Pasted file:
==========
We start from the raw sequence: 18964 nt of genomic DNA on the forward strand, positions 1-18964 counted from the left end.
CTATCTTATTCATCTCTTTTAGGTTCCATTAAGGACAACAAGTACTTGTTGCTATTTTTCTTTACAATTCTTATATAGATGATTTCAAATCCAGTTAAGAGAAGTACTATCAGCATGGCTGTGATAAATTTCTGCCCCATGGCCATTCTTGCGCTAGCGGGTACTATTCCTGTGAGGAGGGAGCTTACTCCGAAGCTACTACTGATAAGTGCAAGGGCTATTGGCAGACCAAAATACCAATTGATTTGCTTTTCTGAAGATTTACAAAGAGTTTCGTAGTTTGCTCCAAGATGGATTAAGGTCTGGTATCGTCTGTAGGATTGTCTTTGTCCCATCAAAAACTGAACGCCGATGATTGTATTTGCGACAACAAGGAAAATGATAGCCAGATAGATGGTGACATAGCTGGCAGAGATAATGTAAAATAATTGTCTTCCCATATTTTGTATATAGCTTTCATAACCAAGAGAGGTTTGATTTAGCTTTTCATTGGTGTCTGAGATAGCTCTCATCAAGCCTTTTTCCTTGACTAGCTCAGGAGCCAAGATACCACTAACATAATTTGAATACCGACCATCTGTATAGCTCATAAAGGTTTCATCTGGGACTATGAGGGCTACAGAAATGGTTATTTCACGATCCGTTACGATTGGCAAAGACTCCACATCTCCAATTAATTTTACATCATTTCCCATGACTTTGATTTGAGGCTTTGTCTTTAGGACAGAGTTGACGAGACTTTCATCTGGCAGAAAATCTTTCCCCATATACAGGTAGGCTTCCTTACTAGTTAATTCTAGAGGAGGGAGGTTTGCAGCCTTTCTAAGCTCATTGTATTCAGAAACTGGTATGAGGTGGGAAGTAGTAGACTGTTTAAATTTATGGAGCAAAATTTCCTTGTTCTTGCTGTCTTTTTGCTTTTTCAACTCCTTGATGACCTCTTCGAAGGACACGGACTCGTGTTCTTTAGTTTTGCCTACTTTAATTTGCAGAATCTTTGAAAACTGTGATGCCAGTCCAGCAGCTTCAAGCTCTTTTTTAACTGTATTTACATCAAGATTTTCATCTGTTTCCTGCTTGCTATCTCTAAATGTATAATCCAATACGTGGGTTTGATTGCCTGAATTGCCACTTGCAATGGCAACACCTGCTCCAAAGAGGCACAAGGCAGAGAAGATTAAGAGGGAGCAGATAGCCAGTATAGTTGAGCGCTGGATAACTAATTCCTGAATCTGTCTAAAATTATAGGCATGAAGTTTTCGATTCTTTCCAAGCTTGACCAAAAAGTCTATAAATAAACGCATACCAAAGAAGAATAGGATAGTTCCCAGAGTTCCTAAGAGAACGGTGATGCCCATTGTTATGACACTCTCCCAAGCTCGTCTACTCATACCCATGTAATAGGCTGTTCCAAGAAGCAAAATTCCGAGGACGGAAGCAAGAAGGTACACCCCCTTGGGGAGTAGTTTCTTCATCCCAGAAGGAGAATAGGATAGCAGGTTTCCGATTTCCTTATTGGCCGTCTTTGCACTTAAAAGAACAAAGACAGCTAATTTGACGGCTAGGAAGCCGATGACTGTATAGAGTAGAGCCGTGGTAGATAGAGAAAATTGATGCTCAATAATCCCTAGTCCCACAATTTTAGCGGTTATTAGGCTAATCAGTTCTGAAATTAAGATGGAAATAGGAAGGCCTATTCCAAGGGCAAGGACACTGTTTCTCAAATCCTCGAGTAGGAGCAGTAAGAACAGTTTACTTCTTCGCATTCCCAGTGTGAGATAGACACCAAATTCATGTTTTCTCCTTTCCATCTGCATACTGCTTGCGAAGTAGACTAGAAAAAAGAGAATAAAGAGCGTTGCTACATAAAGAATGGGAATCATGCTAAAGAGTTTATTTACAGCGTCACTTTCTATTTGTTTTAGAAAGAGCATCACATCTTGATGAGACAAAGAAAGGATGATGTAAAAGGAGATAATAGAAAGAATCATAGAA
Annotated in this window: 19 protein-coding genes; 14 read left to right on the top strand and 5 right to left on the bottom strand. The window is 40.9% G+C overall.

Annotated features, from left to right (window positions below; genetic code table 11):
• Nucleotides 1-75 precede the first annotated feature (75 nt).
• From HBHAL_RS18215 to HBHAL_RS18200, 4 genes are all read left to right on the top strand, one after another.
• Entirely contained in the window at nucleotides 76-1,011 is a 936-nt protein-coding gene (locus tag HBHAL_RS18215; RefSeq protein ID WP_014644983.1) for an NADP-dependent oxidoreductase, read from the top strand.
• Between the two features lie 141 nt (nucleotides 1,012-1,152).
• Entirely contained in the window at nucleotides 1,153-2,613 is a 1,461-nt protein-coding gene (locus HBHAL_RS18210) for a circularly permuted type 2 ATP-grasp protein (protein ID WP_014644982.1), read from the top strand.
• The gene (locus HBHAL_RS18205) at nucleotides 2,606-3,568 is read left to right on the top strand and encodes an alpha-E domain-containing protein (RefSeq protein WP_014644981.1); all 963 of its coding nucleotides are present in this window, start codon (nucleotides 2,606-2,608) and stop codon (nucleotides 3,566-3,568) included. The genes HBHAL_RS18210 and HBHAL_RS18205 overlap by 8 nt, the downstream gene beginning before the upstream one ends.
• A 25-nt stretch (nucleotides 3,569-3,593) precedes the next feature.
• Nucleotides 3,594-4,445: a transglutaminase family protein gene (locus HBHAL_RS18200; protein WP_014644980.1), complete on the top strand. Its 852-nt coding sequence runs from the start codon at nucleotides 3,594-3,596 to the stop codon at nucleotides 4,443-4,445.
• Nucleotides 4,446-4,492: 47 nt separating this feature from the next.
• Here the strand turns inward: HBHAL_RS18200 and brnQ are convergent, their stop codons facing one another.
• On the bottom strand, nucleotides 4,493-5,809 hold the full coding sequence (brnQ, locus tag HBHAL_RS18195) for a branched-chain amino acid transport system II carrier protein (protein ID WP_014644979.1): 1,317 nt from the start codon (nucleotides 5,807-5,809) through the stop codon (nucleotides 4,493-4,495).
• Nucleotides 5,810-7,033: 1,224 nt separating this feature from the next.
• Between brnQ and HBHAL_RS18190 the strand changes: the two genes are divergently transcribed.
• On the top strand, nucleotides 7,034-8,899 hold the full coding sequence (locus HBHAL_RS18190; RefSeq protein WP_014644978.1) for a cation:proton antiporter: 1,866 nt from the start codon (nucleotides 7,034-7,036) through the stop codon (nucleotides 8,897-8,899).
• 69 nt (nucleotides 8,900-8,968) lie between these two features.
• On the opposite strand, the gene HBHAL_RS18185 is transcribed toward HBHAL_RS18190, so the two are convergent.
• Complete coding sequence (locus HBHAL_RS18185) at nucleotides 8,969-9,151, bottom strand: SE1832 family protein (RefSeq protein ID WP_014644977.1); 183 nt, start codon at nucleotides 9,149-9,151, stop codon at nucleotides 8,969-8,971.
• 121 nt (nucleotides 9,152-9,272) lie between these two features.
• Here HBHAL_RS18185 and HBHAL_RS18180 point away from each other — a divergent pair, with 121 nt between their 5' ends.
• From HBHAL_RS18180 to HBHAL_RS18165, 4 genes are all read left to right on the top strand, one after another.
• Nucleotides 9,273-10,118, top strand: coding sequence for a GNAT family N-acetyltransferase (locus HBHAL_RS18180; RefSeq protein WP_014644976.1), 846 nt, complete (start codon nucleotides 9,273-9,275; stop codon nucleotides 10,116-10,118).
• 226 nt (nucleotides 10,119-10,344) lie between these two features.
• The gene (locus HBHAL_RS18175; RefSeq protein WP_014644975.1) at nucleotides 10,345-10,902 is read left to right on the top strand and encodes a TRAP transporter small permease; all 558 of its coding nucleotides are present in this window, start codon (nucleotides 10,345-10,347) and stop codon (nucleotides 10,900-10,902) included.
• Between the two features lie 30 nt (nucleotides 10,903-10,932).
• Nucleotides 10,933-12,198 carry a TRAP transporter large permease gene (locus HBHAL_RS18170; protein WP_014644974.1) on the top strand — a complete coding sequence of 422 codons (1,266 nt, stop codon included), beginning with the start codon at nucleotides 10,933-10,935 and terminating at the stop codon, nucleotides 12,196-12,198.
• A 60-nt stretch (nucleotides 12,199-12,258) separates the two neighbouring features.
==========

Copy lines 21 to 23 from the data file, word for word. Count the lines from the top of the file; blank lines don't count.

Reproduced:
• Complete coding sequence (locus HBHAL_RS18185) at nucleotides 8,969-9,151, bottom strand: SE1832 family protein (RefSeq protein ID WP_014644977.1); 183 nt, start codon at nucleotides 9,149-9,151, stop codon at nucleotides 8,969-8,971.
• 121 nt (nucleotides 9,152-9,272) lie between these two features.
• Here HBHAL_RS18185 and HBHAL_RS18180 point away from each other — a divergent pair, with 121 nt between their 5' ends.